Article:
The Rotational Fall at the Eventing Showcase

They say that money is the root of all evil. But in equestrian sport, money is essential to funding the endless supply of bills that go hand-in-hand with horses- vet bills, shipping, show fees, and of course the everyday costs of simply owning a horse.

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So in theory, something like the Wellington Eventing Showcase provides a rare opportunity to put our sport in front of an audience that is well known to shell out dollars for equestrianism. It’s been discussed many a time how we need to be able to educate future fans, inspire potential patrons, and draw new upper-level owners to eventing, and the showcase’s intention seems to be just that.

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But there are some differences between the polish and ponce of the Wellington event and your typical event. Instead of thousands of people lining the gallop lanes at Rolex, instead there was a sparsely populated hillock lining one of the sides of the derby field. And there were other differences, too. What I want to discuss today is the falls and near-falls of the cross country field.

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Watching the cross country, it was clear that the bogey fences were not the gimmicky, entertaining obstacles like the tent jump, or the fence at the top of the Land Rover embankment. Instead it was a massive corner coming out of the water combination, a skinny at the base of a hill, and a pair of brush fences that could either be angled or, being numbered separately, could include a circle in between to allow for a straight approach to the second element. There were some run outs, to be expected for a course of this level, and that was okay.

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What was strange to me was the difference in the way the couple falls were treated after the fact. I include the above fall sequence only as a result of both horse and rider walking away fine. The miraculous recovery of Woodge Fulton garnered the cheering and applause of a typical eventing audience. But the rotational fall of Marilyn Little and RF Demeter has been oddly swept under the rug from a media standpoint.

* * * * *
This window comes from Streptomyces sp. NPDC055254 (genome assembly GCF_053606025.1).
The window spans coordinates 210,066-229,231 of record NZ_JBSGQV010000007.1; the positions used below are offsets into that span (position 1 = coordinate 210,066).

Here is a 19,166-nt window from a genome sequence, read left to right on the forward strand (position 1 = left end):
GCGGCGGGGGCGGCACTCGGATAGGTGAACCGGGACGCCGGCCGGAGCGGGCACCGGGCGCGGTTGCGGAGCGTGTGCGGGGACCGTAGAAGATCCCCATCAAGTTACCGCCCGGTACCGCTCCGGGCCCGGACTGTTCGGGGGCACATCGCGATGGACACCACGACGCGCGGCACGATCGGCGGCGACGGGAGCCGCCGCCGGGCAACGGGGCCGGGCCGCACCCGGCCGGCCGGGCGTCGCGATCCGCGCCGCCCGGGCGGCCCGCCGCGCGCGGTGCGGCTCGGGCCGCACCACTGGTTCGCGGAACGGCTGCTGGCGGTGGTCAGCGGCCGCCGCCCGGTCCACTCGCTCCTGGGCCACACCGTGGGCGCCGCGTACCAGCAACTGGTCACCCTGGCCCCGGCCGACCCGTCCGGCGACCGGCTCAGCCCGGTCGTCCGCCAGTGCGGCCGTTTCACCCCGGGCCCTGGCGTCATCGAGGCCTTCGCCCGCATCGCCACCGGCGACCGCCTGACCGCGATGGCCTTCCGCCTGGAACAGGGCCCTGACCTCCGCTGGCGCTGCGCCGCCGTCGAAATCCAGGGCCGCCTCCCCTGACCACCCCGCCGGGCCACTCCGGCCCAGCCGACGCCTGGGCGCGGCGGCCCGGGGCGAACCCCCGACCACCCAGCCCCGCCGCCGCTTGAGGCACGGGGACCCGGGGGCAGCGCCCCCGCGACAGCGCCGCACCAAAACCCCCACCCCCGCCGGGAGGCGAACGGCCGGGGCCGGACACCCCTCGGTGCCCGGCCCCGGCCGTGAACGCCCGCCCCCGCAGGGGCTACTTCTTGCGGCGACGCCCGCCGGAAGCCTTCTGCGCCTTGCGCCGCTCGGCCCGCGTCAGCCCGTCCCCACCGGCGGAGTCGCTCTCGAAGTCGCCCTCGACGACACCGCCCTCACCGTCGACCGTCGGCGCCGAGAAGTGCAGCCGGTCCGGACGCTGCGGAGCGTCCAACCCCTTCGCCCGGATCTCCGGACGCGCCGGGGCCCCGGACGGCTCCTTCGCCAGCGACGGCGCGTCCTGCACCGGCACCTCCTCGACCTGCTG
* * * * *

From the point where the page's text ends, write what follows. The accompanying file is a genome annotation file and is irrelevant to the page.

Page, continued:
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The pair jumped beautifully over the cabin in front of us, out and over the water combination with the corner, and then proceeded to the angled brushes like a bat out of hell- I mean this lady was hell-bent for leather on making time, and was easily moving faster than anyone else was at that stage on course. I cannot say for sure what happened at that next combination, as it was at the opposite end of the course from me, but there was no denying seeing 4 legs in the air and a definite rotational fall. Luckily Demeter trotted away, and an ambulance came over for Marilyn, who we could see was having trouble sitting up. In the end she opted for a ride on a golf cart rather than the ambulance, all the while the announcer attempted to assure the spectators that all was well between awkward pauses.

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Trying to understand exactly what happened, my friends and I scoured the internet looking for some mention of the fall. And, nothing. The impression to us was that the fall was a stain on the showcase, and so nary to be mentioned, nor discussed, in public. The only mention I’ve seen so far of the fall has been in this article by the COTH.

There is no explanation of what happened, no mentioning that the horse went ass over teacups and landed on its human rider, who fortunately seems unscathed by the accident. Just a casual shout-out to sponsors, a week off in a paddock, and a lamentation of not being able to run the other horse.

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While I am not trying to point fingers, I must admit that for me, the whole situation leaves me wanting. Wanting to be able to understand why something as scary and dangerous to both horse and human life as a rotational fall happened at a showcase event, with one of our top riders. Wanting to be able to learn from the scenario so that the sport is made a safer discipline for future generations. And wanting to be left feeling like the showcase really is a great way to bring in the support that the sport so desperately needs.